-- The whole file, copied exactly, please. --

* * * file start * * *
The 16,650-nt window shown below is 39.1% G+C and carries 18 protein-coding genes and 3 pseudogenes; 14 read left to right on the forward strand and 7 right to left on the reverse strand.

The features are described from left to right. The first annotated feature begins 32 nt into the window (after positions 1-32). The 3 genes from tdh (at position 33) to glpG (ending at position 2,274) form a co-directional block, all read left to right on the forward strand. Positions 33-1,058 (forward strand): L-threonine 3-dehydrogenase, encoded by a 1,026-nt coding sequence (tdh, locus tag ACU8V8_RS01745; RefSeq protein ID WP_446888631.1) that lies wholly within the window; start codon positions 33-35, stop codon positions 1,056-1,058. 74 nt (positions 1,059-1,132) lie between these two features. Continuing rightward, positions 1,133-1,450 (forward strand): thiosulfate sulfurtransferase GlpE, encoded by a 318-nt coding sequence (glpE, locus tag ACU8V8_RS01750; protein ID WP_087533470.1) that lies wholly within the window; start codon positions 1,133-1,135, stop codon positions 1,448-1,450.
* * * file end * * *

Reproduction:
The 16,650-nt window shown below is 39.1% G+C and carries 18 protein-coding genes and 3 pseudogenes; 14 read left to right on the forward strand and 7 right to left on the reverse strand.

The features are described from left to right. The first annotated feature begins 32 nt into the window (after positions 1-32). The 3 genes from tdh (at position 33) to glpG (ending at position 2,274) form a co-directional block, all read left to right on the forward strand. Positions 33-1,058 (forward strand): L-threonine 3-dehydrogenase, encoded by a 1,026-nt coding sequence (tdh, locus tag ACU8V8_RS01745; RefSeq protein ID WP_446888631.1) that lies wholly within the window; start codon positions 33-35, stop codon positions 1,056-1,058. 74 nt (positions 1,059-1,132) lie between these two features. Continuing rightward, positions 1,133-1,450 (forward strand): thiosulfate sulfurtransferase GlpE, encoded by a 318-nt coding sequence (glpE, locus tag ACU8V8_RS01750; protein ID WP_087533470.1) that lies wholly within the window; start codon positions 1,133-1,135, stop codon positions 1,448-1,450.